Labour –

Policy: Apply Section 9(1) of the Bill of Rights to the issue of unemployed people in the country to give them a better chance of getting jobs. This provision in the Constitution says, “Everyone is equal before the law and has the right to equal treatment and benefit of the law.” Change the Labour Relations Act, which contains provisions that ensure high levels of job security for people already in employment but simultaneously prevent the unemployed from getting jobs.

Purpose: Provide equality before the law to unemployed people and allow them to enter into employment contracts on their own terms. Recognise that it is principally the private sector, and small businesses in particular, that will provide jobs to the 8.4 million people who are currently unemployed if not prevented from doing so. Recognise also that if they were to earn as little as R2,000 each per month, the total annual earnings of the currently unemployed would be in the order of R200 billion, which would be more than 5 per cent of 2014 GDP. Armchair critics can describe R2,000 to be a starvation wage but it would buy 8.4 million people R200 billion worth of food, which is a great deal better than no wage and real starvation.

Health Care –

Policy: Free up the private health care sector and allow it to grow as rapidly as possible to enable it to supply an increasing percentage of the health care needs of the population. Concentrate taxpayer health care funding on providing high quality health care to the indigent.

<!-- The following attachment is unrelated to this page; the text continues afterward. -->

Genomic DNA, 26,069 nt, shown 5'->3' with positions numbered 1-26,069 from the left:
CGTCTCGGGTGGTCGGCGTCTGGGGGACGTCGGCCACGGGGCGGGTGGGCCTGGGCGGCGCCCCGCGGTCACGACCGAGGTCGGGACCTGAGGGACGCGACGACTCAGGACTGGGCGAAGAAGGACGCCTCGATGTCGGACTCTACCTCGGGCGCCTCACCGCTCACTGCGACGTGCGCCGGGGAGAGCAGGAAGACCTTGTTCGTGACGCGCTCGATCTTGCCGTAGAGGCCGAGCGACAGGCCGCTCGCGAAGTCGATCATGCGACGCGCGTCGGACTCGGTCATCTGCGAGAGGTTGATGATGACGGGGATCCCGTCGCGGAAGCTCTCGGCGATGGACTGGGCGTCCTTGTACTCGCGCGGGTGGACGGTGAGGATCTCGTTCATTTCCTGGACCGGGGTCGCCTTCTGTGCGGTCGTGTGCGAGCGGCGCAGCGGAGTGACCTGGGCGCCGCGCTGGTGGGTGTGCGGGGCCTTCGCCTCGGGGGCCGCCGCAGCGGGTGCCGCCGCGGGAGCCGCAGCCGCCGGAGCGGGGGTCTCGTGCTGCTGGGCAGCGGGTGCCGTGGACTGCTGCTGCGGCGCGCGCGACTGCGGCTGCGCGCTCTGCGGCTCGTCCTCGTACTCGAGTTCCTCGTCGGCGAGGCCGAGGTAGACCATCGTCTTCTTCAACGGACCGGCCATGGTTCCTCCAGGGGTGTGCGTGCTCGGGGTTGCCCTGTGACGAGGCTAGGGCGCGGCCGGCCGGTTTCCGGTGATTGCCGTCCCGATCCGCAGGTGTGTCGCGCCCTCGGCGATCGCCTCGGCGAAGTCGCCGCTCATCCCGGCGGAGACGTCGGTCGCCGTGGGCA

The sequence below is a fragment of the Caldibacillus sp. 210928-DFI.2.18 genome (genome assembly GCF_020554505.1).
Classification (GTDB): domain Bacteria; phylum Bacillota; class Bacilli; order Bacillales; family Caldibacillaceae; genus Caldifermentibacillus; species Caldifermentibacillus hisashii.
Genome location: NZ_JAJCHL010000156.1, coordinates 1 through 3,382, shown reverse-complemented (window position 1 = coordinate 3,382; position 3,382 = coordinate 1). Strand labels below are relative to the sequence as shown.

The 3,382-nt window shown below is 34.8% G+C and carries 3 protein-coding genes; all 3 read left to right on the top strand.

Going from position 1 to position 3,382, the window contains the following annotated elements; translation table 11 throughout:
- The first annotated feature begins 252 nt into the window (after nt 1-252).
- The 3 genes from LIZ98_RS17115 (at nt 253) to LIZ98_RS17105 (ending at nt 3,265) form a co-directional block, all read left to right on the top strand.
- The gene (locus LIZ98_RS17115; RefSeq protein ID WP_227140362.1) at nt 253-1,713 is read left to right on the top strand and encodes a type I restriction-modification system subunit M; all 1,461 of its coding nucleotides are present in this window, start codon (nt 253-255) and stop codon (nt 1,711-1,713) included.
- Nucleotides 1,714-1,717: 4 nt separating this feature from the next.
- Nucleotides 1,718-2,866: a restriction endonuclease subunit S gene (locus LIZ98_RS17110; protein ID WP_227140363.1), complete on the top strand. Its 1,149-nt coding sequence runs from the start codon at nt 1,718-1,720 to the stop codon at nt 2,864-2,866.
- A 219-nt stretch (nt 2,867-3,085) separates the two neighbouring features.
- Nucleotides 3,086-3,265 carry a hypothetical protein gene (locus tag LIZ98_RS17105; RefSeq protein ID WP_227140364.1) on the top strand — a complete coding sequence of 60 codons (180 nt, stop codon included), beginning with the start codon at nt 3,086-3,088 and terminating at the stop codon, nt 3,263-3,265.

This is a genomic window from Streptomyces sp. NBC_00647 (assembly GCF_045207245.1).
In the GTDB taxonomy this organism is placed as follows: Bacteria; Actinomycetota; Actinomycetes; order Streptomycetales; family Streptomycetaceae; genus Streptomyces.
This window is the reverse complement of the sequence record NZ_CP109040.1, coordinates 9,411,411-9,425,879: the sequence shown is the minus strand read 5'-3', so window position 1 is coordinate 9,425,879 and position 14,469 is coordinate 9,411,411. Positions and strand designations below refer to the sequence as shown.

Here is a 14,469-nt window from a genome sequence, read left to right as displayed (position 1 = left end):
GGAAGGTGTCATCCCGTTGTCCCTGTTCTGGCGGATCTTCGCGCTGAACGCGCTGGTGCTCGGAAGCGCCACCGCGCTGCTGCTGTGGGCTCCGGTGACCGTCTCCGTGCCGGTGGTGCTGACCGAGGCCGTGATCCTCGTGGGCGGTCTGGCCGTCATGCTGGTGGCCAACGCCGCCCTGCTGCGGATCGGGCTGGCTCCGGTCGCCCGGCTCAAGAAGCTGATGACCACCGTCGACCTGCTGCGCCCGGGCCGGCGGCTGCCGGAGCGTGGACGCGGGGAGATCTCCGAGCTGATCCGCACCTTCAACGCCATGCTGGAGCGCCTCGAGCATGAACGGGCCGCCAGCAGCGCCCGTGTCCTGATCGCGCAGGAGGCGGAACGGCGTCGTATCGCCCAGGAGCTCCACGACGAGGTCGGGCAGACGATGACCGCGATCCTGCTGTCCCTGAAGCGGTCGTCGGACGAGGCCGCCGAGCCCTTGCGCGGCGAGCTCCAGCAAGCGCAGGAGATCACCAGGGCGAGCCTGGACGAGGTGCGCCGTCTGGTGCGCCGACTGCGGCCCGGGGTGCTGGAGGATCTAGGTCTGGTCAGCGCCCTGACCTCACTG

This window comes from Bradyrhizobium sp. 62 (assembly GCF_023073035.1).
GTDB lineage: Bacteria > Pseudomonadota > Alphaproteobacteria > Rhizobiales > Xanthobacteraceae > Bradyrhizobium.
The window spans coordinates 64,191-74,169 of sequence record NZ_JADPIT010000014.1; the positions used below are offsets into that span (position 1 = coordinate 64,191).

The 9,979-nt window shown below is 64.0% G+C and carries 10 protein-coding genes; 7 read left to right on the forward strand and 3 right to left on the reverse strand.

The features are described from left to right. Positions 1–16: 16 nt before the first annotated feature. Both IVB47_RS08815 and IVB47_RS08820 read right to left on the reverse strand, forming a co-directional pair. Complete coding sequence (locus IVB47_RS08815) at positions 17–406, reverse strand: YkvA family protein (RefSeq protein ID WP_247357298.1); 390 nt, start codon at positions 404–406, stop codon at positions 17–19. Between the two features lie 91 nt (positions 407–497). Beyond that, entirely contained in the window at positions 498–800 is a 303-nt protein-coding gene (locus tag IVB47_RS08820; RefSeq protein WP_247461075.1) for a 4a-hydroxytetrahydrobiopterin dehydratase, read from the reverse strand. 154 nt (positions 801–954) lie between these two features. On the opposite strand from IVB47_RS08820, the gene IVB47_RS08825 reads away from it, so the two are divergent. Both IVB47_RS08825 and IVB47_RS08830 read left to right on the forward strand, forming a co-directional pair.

Purpose: With high-growth free market economic policies in place, incomes of South Africans will grow steadily and allow an increasing percentage of households and individuals to cover their own health care costs, either through medical aid funds or out-of-pocket. Government could then utilise taxpayer resources more efficiently by purchasing health care for low-income patients from competing private health care providers instead of investing such resources in expanding the public health care facilities.


Applying the rule of law

Strictly applying the rule of law, which is a constitutional imperative, would transform the South African economy. It would require the removal of many of the constraints that are preventing the economy from freely functioning. The harm caused to the economy and to relationships between the country’s citizens by failure to establish and apply general rules, including equality before the law for all citizens, goes unseen. We can never know and can only speculate what would have occurred under more beneficial conditions, such as when the law is known, certain, and treats all citizens equally.

Author: Eustace Davie is a director of the Free Market Foundation. This article may be republished without prior consent but with acknowledgement to the author. The views expressed in the article are the author’s and are not necessarily shared by the members of the Foundation.